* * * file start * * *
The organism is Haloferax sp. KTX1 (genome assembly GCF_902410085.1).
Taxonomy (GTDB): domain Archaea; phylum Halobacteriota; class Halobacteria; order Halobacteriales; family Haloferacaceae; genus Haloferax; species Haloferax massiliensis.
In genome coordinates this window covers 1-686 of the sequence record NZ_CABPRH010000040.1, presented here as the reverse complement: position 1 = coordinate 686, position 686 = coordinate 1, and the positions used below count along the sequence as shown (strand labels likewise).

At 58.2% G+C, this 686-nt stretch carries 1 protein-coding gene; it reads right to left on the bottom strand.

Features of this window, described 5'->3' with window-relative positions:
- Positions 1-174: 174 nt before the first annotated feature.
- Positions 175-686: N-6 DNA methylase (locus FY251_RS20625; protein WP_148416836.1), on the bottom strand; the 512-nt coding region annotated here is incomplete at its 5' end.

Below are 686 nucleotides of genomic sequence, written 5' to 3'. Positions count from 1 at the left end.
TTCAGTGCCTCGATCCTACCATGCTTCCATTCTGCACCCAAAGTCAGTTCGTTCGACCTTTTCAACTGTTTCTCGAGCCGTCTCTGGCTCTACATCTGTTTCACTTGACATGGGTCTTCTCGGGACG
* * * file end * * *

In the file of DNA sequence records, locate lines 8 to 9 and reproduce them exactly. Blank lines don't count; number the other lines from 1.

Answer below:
Below are 686 nucleotides of genomic sequence, written 5' to 3'. Positions count from 1 at the left end.
TTCAGTGCCTCGATCCTACCATGCTTCCATTCTGCACCCAAAGTCAGTTCGTTCGACCTTTTCAACTGTTTCTCGAGCCGTCTCTGGCTCTACATCTGTTTCACTTGACATGGGTCTTCTCGGGACG